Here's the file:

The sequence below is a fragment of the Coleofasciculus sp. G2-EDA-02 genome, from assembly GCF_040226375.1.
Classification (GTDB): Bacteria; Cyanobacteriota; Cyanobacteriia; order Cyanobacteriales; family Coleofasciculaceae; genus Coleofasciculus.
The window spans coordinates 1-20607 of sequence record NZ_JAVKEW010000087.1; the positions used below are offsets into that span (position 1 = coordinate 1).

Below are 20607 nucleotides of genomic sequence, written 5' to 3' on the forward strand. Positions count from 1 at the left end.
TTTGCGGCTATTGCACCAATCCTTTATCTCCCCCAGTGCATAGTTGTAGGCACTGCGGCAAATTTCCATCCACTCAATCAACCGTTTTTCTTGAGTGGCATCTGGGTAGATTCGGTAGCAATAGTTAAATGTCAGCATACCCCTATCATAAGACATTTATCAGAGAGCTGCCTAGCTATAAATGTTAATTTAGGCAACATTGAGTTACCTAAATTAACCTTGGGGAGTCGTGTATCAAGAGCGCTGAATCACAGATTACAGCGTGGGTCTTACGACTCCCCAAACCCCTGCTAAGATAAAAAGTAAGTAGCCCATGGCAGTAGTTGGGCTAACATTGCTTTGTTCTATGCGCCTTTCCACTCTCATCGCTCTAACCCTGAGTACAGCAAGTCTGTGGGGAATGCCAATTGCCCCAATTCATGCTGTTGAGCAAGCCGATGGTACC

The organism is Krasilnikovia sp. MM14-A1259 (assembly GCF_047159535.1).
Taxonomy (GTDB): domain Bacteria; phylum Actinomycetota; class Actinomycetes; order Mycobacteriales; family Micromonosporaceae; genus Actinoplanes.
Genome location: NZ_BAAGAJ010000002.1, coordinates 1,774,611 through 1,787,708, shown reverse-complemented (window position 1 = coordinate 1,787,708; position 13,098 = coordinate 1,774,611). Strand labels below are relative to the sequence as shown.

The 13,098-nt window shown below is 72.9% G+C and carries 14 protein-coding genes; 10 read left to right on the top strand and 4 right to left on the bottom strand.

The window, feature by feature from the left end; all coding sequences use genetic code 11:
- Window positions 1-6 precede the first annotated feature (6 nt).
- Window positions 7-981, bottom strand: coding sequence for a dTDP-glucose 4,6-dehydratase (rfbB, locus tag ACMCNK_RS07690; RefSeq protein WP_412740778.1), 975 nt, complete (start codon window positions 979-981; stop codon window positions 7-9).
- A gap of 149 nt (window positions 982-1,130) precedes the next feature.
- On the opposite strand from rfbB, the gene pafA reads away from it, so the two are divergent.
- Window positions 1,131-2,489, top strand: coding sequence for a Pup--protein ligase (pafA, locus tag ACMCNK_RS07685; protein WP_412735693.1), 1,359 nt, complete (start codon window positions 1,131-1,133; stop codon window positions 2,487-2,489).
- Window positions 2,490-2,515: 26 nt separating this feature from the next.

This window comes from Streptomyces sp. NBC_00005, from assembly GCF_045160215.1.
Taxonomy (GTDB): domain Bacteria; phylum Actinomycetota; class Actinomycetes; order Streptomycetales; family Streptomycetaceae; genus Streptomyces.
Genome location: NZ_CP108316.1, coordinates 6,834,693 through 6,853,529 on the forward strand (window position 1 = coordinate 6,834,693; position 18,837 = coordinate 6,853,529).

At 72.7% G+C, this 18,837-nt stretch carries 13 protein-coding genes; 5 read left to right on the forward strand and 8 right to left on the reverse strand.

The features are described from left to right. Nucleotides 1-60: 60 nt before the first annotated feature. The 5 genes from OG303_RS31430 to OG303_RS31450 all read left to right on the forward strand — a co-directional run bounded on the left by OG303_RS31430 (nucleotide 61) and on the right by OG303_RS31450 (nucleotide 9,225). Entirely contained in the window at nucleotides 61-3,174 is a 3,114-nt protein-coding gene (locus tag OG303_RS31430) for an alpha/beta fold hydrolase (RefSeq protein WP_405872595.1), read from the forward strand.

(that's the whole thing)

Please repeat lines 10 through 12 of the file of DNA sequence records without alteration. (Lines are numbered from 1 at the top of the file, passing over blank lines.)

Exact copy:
The window, feature by feature from the left end; all coding sequences use genetic code 11:
- Window positions 1-6 precede the first annotated feature (6 nt).
- Window positions 7-981, bottom strand: coding sequence for a dTDP-glucose 4,6-dehydratase (rfbB, locus tag ACMCNK_RS07690; RefSeq protein WP_412740778.1), 975 nt, complete (start codon window positions 979-981; stop codon window positions 7-9).